Let’s talk about trees.

Something interesting just happened to you. Right now. This moment.

When you read “trees,” an image of a tree or trees popped into your head. What was it?

When you write to describe something, you want to be specific. You DON’T want to write like this: “An animal darted in front of our car.”

Why not? After all, darted is a vivid verb that describes movement. That’s a good way to write—using vivid verbs.

Middle School Writing Prompt -- Trees. Animals. Cars. It doesn't matter. If you are not specific, your readers will not "see" what you are writing about. Learn how to be specific here!Here’s where that sentence is weak: The word animal is not specific and will not give your readers any idea of what kind of animal you are writing about. Was it a cougar? A snake? A squirrel? An elk? Furry? Striped? Antlered? Winged?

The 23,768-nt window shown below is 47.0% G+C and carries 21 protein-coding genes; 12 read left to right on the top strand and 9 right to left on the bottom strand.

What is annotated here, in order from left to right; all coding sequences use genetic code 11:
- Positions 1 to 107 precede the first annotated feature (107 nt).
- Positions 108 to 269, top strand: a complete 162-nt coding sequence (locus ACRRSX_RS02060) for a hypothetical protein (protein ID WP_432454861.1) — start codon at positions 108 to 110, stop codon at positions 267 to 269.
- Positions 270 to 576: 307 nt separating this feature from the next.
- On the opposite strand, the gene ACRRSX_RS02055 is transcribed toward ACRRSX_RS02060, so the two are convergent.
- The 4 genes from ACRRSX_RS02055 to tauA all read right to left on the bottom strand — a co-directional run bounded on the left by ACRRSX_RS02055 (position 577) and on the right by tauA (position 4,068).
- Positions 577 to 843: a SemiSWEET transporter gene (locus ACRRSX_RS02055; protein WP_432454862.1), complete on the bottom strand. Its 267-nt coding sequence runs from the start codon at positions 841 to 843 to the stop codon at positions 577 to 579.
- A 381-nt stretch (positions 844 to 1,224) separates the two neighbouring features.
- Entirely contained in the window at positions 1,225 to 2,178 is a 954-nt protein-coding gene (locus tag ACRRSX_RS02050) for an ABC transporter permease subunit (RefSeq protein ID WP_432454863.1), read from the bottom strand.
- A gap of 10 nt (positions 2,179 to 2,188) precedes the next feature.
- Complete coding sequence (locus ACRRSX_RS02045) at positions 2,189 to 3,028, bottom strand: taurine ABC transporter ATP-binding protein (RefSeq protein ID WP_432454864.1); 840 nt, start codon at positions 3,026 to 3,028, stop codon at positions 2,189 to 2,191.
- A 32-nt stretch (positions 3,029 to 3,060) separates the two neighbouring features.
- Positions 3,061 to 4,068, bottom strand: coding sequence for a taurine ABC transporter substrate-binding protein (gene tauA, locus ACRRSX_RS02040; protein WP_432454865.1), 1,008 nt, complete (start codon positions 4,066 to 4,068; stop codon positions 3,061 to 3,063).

When writers are not specific, readers have no image in their heads of what is going on. They cannot “see” the story.

The same thing is true with trees or really anything you are going to describe.

Sometimes, all you need is one or two words (adjectives or verbs). Is the woman tall? Is the baby bald and chunky? Does the garbage reek of rotted fish? Is the meadow dotted with happy, yellow flowers? Does the wind whisper or does it shout?

Now it’s your turn: Write two sentences to describe a tree. Let your readers get a specific idea in their heads about what kind of tree you are writing about. Give it some character, as well, in your description. Is it gnarled? Black-barked? Towering?

Do you enjoy the tree? Is it scary? Let readers know how they should feel about the tree, as well, by the words you use to describe it.

Be specific.

Copyright © 2015 by Sharon Watson
Photo credit: desert tree by Ed Gregory, Stokpic
Collage credit: © by Sharon Watson

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